02 October 2012

Got Your mtDNA Haplogroup?

An exciting email landed in my box early this morning. Build 15 of Phylotree was released yesterday and my husband's mtDNA, or maternal dna, has been officially documented into a new subgroup, W1h. Mark Wade of the Haplogroup W website sent me this breaking news. 

What does this mean? Immediately I forwarded the email to said husband, who responded "What does this mean?" What it means is that we are in an explosive period of genealogical DNA research. With the advent of new companies offering genealogical testing, more and more every day folk are swabbing their cheeks, spitting in cups and sending off their samples to be analyzed. As new samples are read and analyzed they can then classified according to where they fit in the phylogenetic tree of global human mitochondrial DNA,  but many samples will not fit into a current mtDNA haplogroup or subgroup.[1]

What does it mean for my husband? When my husband's mtDNA results were read by FamilyTreeDNA, his mtDNA seemed most likely to fit into the W1 haplogroup, but had a couple of differences or mutations. Because his mtDNA was unique, he did not have any cousin matches through FamilyTreeDNA. While researching to better understand the results, I found Mark Wade's website and he was indispensable to my understanding of mtDNA. He explained that my husband's mtDNA would receive a new subgroup designation if at least two results were submitted to Genbank, which is the central repository of whole-sequence mtdna results.[2]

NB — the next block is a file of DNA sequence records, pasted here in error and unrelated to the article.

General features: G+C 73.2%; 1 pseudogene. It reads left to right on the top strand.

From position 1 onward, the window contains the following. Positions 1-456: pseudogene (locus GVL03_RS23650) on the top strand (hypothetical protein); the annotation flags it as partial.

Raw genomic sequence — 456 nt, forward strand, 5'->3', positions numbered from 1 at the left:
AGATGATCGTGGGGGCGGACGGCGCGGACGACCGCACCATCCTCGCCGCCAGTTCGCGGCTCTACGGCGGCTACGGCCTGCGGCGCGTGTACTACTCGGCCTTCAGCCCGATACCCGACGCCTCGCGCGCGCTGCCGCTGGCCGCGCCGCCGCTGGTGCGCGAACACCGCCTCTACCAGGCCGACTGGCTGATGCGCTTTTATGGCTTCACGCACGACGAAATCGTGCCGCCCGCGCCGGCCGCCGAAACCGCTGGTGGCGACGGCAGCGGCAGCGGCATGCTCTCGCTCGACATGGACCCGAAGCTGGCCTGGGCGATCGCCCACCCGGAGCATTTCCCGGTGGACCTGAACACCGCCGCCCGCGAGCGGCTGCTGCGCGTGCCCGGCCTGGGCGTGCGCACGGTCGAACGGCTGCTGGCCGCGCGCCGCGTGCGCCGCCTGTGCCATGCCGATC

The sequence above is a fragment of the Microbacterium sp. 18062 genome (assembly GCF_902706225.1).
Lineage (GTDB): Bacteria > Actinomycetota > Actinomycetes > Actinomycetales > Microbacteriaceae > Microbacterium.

A new subgroup is born! There is another human being, a cousin many times removed, somewhere in the world who must have submitted his or her mtDNA results because Phylotree has added a new subgroup, W1h, to the W1 haplogroup. What this means, dear husband, is that somewhere in the world, there is a human being, who shares an ancient maternal ancestor with you. 

* Update 5 October 2012: Please head over to Mark Wade's page to read his update about W1h. He added a graphic to better explain this subgroup. My husband's cousin and he are on two different branches, which descend from a common ancestor, roughly 6500 to 8000 years ago.[3]

Do you know your mtDNA haplogroup? 

Scrappy Gen
Let's Remember!



[1] van Oven M, Kayser M. 2009. Updated comprehensive phylogenetic tree of global human mitochondrial DNA variation. Hum Mutat 30(2):E386-E394. http://www.phylotree.org. doi:10.1002/humu.20921
[2] Mark Wade, Unknown Location[(E-ADDRESS FOR PRIVATE USE),] to Jennifer Shoer, e-mail, 16 April 2011, "W1 haplogroup," Inbox Folder, DNA; privately held by Jennifer Shoer, [(E-ADRESS) & STREET ADDRESS FOR PRIVATE USE,] Portsmouth, NH. 
[3] Mark Wade, Unknown Location [(E-ADDRESS FOR PRIVATE USE),] to Jennifer Shoer, e-mail, 3 October 2012, "W1 haplogroup," Inbox Folder, DNA; privately held by Jennifer Shoer, [(E-ADRESS) & STREET ADDRESS FOR PRIVATE USE,] Portsmouth, NH. 


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